Rom 8:34 Who then is the one who condemns? No one. Christ Jesus who died—more than that, who was raised to life—is at the right hand of God and is also interceding for us.
To sum up: The suffering, glory and final victory of Jesus the Messiah are depicted so vividly in these paragraphs of Isaiah 52 and 53, (also depicted in Isaiah 42:4, 49:1-7, and 50:4-8.):
1. Raised, lifted up and highly exalted. (52:13),
2. Yet marred. (52:14).
2. But sprinkle onto many nations (52:15) – salvation by death.
3. Yet even Kings will shut their mouth. Kings not hearing of His name will see and understand with global preaching. (Paul quotes this in Rom. 15:21).
1. Few will believe the servant in the beginning. 53:1.
2. The Humble beginnings and no grand appearance for such a great King. 53:2.
3. He is despised and forsaken. 53:3.
4. Man of sorrows and grief, yet it is to bear our sorrows and grief. 53:4
5. No one then know He is smitten for us. 53:5-6.
6. It has the clearest words on atonement. 53:5-6.
7. He never protest the enduring injustice but remains quiet. 53:7.
8. His generation never really cares. 53:8.
9. Criminal burial yet in a rich man’s grave. 53:9
10. To prosper and prolong His days after being cut referring to the resurrection. 53:10.
11. Producing seeds 53:10 (offspring in Hebrew is zera - seed) and justify many – the church. 53:11.
12. Intercession for transgressors. 53:12.
Predicting these sufferings with such accuracy for a great figure in history is incredible. Anybody that is seeking the truth with wholeheartedly and without prejudice will see that the passage must be referring to Jesus Christ, the Messiah. Like hand in glove, Jesus fulfills it in all minute details that no one else can.
I believe the greatest Messianic prophecy of the Old Testament is in Isaiah 52 and 53. This prophecy was inspired by God some 700 years before Jesus Christ's first coming. In fact, this portion of the scripture was removed out of the Jewish Prayer Book many years ago for fear that the Jewish people might believe it is referring to Christ.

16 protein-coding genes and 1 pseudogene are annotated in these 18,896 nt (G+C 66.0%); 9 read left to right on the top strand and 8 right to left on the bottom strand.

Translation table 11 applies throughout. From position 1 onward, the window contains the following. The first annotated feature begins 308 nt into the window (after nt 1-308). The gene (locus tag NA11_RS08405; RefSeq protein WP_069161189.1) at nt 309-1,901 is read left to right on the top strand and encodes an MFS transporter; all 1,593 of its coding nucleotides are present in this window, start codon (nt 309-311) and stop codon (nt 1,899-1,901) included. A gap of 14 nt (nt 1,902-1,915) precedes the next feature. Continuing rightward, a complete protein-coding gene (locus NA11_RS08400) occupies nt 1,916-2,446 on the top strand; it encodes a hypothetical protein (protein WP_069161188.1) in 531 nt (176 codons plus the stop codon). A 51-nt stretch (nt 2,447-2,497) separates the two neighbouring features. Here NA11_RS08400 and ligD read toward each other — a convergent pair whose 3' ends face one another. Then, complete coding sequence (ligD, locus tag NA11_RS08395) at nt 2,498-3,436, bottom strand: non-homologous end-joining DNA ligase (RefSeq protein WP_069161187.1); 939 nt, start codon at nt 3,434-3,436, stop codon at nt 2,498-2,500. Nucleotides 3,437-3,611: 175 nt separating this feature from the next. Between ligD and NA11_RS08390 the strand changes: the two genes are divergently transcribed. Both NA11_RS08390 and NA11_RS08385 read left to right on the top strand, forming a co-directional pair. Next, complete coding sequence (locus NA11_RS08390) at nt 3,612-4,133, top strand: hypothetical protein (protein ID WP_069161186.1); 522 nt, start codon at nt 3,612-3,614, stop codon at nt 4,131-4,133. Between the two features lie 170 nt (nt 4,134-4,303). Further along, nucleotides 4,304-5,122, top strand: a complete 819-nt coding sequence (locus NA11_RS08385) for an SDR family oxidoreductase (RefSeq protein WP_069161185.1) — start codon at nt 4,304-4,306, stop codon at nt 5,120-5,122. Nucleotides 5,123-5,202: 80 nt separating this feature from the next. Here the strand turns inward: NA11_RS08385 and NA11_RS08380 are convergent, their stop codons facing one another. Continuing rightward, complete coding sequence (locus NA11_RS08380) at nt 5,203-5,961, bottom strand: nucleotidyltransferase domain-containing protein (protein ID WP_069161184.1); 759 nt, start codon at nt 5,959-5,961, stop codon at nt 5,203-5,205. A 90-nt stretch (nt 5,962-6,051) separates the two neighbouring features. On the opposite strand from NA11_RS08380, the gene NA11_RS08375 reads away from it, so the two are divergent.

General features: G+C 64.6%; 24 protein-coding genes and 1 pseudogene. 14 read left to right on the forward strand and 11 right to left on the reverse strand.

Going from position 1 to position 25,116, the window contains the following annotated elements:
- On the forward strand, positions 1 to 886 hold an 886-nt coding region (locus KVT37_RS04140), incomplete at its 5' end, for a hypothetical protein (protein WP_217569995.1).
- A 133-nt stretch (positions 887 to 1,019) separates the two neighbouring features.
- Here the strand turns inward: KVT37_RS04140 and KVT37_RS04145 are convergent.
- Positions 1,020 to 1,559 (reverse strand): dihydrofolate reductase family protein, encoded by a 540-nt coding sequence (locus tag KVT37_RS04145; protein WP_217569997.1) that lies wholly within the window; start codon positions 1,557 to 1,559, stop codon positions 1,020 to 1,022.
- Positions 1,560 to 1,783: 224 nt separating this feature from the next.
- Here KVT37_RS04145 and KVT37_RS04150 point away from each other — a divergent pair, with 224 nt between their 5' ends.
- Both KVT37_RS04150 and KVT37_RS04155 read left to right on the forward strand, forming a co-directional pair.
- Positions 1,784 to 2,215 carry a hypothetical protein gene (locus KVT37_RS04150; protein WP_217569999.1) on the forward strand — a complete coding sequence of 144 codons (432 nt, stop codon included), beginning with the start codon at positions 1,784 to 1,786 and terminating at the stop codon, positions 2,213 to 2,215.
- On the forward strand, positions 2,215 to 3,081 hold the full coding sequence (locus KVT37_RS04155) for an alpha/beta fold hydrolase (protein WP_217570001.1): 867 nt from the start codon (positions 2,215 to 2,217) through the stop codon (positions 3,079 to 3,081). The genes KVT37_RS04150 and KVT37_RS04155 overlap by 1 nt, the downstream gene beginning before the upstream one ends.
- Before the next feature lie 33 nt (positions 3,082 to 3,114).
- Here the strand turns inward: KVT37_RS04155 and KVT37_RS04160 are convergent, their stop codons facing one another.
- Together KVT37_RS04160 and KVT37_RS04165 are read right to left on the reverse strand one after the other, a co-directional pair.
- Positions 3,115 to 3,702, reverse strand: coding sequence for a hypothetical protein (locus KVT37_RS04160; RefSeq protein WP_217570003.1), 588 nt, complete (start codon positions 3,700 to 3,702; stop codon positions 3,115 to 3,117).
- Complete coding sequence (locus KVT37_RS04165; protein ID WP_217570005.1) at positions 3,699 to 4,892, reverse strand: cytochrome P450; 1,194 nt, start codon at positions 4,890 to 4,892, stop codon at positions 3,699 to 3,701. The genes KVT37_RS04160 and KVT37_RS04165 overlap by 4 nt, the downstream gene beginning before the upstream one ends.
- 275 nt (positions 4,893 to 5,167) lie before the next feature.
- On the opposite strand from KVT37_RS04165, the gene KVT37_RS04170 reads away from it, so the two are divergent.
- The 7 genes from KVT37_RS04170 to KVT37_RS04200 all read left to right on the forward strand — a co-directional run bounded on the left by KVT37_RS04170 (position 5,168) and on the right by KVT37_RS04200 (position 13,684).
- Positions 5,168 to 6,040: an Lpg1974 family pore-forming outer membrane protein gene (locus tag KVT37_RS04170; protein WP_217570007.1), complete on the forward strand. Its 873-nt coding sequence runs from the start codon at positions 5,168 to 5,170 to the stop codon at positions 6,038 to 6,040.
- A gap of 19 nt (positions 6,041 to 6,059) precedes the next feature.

The book of Isaiah has roughly100 Messianic Prophecies in it. Christ fulfilled every one of them regarding His first coming, something in the order of “Mission Impossible”. A number of prophecies are also in the book of Isaiah regarding Christ's second coming, if one could read carefully into the text of this and other parts of the Bible he would certainly be amazed by the details.
It is not difficult for us to contend that the theme of humiliation and exaltation applies to the nation of Israel. I do, for Israel in the history of time is exactly the humiliated (exiled) people who by the purposeful and powerful intervention of God is about to become exalted (restored). Nonetheless in Chapter 53 of the book of Isaiah there is definitely much more than this, overflowing with all the details that is pointing to the messiah that was to come.
This is more than ‘exiled’ and ‘restored’. This is about the humiliation that was brought forth by the crucifixion and the exaltation and glorification that was eventually the resurrection.
Read Isaiah 53 again and be amazed how God is willing to suffer to be our atonement. If you have not given your life to Him, surely you must do it now.